The word telecommunication is a
compound of the Greek
prefix tele (τῆλε), meaning distant, far
off, or afar, and the Latin communicare,
meaning to share.
Telecommunication is the
transmission of information by various
types of technologies over wire,
radio, optical, or
other electromagnetic systems. It has
its origin in the desire of humans for
communication over a distance greater
than that feasible with the human voice,
but with a similar scale of expediency;
thus, slow systems (such as postal
mail) are excluded from the field.
Beacons and pigeons
Homing pigeons have occasionally been used throughout history by different cultures. Pigeon post had Persian roots, and was later used by the Romans to aid
their military. In the Middle Ages, chains of beacons were commonly used on hilltops as a means of relaying a signal. Beacon chains suffered the drawback that
they could only pass a single bit of information, so the meaning of the message such as "the enemy has been sighted" had to be agreed upon in advance.
Telegraph and telephone
On 25 July 1837 the first commercial electrical telegraph was demonstrated by English inventor Sir William Fothergill Cooke, and English scientist Sir Charles
Wheatstone. In 1837 Samuel Morse independently developed a version of the electrical telegraph. The first transatlantic telegraph cable was successfully
completed on 27 July 1866, allowing transatlantic telecommunication for the first time.
Radio and television
Starting in 1894, Italian inventor Guglielmo Marconi began developing a wireless communication using the then newly discovered phenomenon of radio waves,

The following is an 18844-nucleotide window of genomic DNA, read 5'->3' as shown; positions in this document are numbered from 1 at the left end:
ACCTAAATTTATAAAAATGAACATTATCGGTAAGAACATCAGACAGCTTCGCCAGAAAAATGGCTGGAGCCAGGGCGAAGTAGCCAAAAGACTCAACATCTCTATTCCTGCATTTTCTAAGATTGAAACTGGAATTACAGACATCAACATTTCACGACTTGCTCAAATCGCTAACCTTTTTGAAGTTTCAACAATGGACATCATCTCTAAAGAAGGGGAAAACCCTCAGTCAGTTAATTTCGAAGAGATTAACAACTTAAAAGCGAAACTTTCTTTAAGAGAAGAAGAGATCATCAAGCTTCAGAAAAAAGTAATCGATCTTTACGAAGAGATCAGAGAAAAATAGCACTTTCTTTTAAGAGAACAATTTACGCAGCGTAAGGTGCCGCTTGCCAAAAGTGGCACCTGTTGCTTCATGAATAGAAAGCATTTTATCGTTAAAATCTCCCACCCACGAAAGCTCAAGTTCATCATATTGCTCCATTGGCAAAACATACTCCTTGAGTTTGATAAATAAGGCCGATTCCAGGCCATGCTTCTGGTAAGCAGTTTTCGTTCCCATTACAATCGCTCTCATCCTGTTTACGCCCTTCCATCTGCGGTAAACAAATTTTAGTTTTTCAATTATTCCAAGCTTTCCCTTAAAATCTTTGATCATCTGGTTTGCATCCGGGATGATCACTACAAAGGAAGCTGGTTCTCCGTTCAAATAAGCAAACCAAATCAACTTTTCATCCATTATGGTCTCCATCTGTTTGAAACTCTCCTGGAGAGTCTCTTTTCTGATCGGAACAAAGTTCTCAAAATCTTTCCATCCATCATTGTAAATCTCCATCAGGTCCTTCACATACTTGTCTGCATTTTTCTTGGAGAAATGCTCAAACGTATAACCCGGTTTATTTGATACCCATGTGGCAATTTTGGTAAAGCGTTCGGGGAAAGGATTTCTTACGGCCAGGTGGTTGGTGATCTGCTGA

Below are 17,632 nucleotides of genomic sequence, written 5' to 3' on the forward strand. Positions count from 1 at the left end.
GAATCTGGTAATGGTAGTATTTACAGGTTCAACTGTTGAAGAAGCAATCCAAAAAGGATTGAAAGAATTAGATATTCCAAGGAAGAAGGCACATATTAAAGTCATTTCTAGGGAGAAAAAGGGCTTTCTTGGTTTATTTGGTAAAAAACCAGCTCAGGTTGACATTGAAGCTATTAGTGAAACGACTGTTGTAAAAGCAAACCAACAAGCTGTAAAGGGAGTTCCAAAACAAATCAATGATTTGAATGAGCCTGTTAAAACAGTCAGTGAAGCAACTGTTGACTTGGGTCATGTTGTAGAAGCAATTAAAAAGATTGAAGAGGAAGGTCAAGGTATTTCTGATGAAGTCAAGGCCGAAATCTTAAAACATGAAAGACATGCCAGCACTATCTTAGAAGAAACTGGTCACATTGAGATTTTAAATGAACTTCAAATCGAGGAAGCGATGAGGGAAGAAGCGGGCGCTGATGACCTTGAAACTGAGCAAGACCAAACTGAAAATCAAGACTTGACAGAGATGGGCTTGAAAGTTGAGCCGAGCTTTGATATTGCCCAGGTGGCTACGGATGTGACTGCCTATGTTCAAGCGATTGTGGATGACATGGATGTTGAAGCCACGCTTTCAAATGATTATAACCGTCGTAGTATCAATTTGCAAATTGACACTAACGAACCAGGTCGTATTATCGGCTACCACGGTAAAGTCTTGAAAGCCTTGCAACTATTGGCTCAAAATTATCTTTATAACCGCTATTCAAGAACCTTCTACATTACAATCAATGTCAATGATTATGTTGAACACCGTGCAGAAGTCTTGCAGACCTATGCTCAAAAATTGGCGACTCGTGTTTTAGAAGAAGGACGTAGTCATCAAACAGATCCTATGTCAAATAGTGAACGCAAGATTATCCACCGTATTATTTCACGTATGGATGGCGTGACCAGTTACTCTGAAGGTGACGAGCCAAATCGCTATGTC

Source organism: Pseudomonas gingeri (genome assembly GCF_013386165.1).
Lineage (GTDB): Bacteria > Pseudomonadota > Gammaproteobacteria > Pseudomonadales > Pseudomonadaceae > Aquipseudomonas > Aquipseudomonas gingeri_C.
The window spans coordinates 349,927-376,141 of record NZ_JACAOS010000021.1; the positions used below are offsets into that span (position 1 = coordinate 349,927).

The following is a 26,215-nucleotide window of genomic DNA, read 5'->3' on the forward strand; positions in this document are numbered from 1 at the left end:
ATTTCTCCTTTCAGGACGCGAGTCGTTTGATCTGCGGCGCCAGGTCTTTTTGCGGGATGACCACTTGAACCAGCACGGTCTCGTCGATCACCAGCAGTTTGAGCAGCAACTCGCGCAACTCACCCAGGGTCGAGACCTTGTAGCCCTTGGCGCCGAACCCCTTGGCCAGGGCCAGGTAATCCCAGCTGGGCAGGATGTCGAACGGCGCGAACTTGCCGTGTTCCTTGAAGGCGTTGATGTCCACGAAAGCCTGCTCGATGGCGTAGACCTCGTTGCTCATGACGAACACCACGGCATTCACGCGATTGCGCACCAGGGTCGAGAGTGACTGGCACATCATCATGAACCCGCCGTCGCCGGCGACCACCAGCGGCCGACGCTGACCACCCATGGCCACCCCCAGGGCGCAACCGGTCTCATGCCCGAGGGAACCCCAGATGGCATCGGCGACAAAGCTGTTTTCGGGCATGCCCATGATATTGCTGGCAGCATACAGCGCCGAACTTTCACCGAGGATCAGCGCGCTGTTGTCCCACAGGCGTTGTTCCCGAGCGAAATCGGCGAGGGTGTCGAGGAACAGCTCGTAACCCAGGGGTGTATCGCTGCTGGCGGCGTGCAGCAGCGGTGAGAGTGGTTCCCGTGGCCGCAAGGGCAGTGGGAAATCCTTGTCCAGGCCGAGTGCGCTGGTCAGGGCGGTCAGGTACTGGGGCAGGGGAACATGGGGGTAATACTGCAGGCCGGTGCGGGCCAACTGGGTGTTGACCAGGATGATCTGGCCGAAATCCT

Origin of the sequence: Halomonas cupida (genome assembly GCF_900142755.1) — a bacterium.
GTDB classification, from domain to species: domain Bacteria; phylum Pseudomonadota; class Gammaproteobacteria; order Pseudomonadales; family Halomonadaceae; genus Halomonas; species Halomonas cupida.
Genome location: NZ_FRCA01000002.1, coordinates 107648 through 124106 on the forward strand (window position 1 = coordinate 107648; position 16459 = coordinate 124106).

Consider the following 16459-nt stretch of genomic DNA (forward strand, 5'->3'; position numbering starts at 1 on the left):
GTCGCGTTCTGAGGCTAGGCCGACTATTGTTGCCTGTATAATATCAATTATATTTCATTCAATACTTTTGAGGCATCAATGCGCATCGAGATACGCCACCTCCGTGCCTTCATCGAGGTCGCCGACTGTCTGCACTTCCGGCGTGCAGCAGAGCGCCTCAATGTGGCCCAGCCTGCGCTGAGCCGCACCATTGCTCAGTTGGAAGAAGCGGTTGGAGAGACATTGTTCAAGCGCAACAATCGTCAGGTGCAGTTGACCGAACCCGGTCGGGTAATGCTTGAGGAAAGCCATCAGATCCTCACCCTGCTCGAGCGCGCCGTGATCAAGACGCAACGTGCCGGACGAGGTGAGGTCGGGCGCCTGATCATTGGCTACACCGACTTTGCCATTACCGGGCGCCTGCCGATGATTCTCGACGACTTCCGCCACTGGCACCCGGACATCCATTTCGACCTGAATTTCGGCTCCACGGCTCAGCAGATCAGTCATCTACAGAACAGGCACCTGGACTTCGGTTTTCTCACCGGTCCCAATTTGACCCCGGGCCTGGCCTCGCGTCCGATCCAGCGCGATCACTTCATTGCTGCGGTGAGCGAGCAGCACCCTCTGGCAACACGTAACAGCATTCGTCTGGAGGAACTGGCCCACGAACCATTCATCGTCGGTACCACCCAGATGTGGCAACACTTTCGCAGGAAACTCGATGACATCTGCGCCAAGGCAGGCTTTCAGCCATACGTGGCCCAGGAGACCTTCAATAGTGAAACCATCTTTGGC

showing by 1901 that they could be transmitted across the Atlantic Ocean. Millimetre wave communication was first investigated by Bengali physicist Jagadish
Chandra Bose during 1894–1896, when he reached an extremely high frequency of up to 60 GHz in his experiments. World War I accelerated the development of
radio for military communications. After the war, commercial radio AM broadcasting began in the 1920s and became an important mass medium for entertainment
and news. World War II again accelerated the development of radio for the wartime purposes of aircraft and land communication, radio navigation and radar.
The type of device known as a thermionic tube or thermionic valve uses the phenomenon of thermionic emission of electrons from
a heated cathode and is used for a number of fundamental electronic functions such as signal amplification and
current rectification. The simplest vacuum tube, the diode invented in 1904 by John Ambrose Fleming, contains only a heated
electron-emitting cathode and an anode. Electrons can only flow in one direction through the device—from the cathode to the
The development of transistor technology has been fundamental to modern electronic telecommunication. The first transistor,
a point-contact transistor, was invented by John Bardeen and Walter Houser Brattain at Bell Labs in 1947. Along with computers,
other essential elements of modern telecommunication that are built include mobile devices, transceivers, base
station modules, routers, RF power amplifiers, microprocessors, memory chips, and telecommunication circuits.
Computer networks and the Internet
On 11 September 1940, George Stibitz transmitted problems for his Complex Number Calculator in New York using a teletype.